It’s time for another adventure in Kate’s 6 Degrees of Separation Meme from her blog, Books Are My Favourite and Best. We are given a book to start with, and from there we free associate six books.
This month we start with a bestselling work of autobiographical fiction, Postcards From the Edge (1987) by Carrie Fisher. Wednesday will be the 30th anniversary of my reading it (August 11, 1991). The novel tells the story of 30-year-old actress Suzanne Vale as she goes through drug rehab and tries to put her life back together. My remembrance of this novel is that it was both poignant and, at times, quite funny.
1. In searching for other books on the edge, I came across Edge of Eternity (2014), the concluding book in Ken Follett’s Century Trilogy, which “has followed the fortunes of five intertwined families – American, German, Russian, English, and Welsh – as they make their way through the twentieth century” (according to Goodreads). I love both big, sprawling family sagas and Ken Follett’s work (especially his trilogy that begins with Pillars of the Earth), so now I’m planning to queue up the Century Trilogy on my Kindle to take on my next extended trip.
2. While Suzanne Vale was mailing in her postcards from the edge, Connie Ramos, the Woman on the Edge of Time (1976) by Marge Piercy, was waiting patiently on my Kindle for me to get to her. According to Marge Piercy’s bio on Goodreads, Woman on the Edge of Time:
mixes a time travel story with issues of social justice, feminism, and the treatment of the mentally ill. This novel is considered a classic of utopian “speculative” science fiction as well as a feminist classic.
Time travel, social justice, feminism, and mental illness: What’s not to love?
3. But I particularly want to read Woman on the Edge of Time because I loved Piercy’s novel Gone to Soldiers (1987) so much that I gave it five stars on Goodreads. I’m a fool for big, sprawling novels (see #1), and this Big Book presents the stories of several characters who are all affected in some way by World War II.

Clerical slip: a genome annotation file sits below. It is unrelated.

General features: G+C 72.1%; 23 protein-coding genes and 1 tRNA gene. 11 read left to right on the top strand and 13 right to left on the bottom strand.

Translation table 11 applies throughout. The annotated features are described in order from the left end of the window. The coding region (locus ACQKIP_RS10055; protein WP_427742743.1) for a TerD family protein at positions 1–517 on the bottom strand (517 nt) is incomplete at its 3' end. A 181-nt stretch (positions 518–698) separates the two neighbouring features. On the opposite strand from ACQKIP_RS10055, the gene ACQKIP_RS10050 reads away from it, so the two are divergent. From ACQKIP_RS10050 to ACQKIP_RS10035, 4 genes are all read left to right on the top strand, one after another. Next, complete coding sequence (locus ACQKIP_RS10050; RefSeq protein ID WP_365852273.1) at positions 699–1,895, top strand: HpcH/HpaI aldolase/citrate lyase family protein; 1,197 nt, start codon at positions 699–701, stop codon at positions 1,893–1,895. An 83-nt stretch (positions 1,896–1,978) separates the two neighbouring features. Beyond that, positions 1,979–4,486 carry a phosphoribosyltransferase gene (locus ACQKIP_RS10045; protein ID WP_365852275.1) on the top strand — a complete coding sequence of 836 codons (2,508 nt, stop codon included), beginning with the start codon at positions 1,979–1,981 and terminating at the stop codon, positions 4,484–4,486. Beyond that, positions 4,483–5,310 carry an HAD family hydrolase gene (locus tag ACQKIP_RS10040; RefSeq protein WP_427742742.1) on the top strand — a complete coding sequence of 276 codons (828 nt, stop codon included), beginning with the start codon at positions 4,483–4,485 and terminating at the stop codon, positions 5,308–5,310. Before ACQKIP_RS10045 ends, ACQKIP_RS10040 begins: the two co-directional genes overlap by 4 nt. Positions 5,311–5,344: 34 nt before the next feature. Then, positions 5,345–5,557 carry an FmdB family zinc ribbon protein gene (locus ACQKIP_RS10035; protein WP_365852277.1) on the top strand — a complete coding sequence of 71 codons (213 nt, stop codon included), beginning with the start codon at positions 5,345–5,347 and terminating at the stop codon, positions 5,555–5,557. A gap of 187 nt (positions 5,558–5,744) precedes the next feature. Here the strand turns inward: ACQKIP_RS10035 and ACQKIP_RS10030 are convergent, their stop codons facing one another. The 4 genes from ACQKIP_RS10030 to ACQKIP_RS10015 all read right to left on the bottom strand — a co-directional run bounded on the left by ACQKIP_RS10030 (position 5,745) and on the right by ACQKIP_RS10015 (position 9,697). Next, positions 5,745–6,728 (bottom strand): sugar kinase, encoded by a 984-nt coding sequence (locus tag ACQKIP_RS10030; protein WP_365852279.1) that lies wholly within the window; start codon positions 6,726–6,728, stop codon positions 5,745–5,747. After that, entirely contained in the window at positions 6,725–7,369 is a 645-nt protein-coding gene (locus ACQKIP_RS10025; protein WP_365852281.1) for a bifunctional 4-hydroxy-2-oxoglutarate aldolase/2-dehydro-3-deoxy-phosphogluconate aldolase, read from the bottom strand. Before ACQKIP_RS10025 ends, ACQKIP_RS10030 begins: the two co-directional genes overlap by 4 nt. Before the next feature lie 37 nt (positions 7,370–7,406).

4. I recently read another novel that features characters caught up in World War II. Second Generation (1978) by Howard Fast is the second book in his Immigrants series (another big, sprawling family saga). The main character of this novel, Barbara Lavette, working in Europe as a foreign correspondent, gets pulled into both the reportorial and the political intrigue of the war before returning to her hometown of San Francisco.
5. A Constellation of Vital Phenomena (2013) by Anthony Marra also focuses on characters caught up in war, this time in 2004 in a rural village in Chechnya. I loved this novel for the way in which it shows how human interaction can work wonders, even in the face of something as grim as war. In the end, what goes around comes around.
6. How It All Began (2011) by Penelope Lively opens with a 77-year-old widow getting mugged. Her injuries require her to move in with her middle-aged daughter for a while, which in turn means that the daughter cannot go on a planned business trip, which means that someone else must take her place, and on that trip the someone else runs into . . . . As in A Constellation of Vital Phenomena, one event leads to another, which in turn leads to another, and so on. In a generally upbeat way, this novel illustrates how random acts and coincidences often have as much effect on how our lives turn out as do all our best laid plans.
Much in that same way that, in 6 Degrees of Separation, one book leads to another.
© 2021 by Mary Daniels Brown